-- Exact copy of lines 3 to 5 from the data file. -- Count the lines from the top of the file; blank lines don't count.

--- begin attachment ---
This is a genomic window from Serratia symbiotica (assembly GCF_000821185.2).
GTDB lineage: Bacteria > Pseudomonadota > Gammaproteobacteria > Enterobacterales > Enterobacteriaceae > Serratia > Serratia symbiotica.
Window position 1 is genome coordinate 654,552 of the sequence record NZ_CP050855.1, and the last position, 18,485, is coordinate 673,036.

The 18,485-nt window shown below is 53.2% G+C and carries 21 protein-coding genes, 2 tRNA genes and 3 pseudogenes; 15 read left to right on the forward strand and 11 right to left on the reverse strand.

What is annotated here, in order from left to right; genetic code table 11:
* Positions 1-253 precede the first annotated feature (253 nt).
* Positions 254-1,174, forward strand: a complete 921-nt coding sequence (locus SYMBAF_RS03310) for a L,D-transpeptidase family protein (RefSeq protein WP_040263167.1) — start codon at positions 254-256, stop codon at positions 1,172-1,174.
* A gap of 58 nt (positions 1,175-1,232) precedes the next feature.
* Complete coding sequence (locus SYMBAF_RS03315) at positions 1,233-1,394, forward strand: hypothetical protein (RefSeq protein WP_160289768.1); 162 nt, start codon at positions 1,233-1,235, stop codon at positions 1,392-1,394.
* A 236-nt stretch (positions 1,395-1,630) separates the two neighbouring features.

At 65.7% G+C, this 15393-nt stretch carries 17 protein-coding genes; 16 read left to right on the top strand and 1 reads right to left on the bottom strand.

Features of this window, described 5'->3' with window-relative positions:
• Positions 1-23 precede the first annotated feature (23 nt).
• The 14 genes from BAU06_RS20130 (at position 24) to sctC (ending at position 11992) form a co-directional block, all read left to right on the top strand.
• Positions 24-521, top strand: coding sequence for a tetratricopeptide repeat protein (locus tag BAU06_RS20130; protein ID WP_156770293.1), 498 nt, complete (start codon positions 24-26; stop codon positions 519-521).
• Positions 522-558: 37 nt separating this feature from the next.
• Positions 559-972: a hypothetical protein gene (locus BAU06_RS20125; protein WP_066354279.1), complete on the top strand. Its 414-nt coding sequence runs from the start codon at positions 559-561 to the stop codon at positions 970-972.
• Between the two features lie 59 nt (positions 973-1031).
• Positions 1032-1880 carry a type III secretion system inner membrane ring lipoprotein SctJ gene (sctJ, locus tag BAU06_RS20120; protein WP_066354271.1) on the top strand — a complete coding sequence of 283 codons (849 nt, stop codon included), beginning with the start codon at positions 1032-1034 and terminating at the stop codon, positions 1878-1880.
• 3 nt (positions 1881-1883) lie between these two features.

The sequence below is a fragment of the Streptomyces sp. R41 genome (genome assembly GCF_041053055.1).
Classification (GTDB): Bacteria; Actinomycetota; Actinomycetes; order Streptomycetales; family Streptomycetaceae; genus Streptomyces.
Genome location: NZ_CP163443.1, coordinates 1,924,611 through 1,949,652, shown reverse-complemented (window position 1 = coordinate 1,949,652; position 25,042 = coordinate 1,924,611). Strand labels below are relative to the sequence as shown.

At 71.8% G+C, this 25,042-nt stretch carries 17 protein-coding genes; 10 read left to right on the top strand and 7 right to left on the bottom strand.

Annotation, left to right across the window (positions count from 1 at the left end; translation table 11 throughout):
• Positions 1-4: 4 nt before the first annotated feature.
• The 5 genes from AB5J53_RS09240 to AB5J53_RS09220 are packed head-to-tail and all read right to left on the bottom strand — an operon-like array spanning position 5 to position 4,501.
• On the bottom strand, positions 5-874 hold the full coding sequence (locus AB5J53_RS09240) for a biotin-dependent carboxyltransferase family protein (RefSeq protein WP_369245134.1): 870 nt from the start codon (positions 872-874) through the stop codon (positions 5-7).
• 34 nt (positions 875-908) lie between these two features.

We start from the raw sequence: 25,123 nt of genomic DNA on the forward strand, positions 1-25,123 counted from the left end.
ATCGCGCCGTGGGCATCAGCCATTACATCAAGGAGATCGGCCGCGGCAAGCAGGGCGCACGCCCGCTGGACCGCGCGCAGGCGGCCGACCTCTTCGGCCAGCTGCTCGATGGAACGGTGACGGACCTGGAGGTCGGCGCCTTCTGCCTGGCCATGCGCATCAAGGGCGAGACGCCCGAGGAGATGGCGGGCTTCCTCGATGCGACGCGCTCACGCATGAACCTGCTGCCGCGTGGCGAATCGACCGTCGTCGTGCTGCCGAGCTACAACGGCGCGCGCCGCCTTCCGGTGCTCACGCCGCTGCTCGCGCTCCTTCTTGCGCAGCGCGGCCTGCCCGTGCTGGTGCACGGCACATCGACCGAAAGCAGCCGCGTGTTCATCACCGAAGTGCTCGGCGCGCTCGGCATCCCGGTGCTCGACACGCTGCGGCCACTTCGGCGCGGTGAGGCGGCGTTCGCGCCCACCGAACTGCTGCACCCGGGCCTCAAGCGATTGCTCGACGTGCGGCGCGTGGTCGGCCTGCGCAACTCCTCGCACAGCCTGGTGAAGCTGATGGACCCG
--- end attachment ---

Window position 1 is genome coordinate 654,552 of the sequence record NZ_CP050855.1, and the last position, 18,485, is coordinate 673,036.

The 18,485-nt window shown below is 53.2% G+C and carries 21 protein-coding genes, 2 tRNA genes and 3 pseudogenes; 15 read left to right on the forward strand and 11 right to left on the reverse strand.

What is annotated here, in order from left to right; genetic code table 11: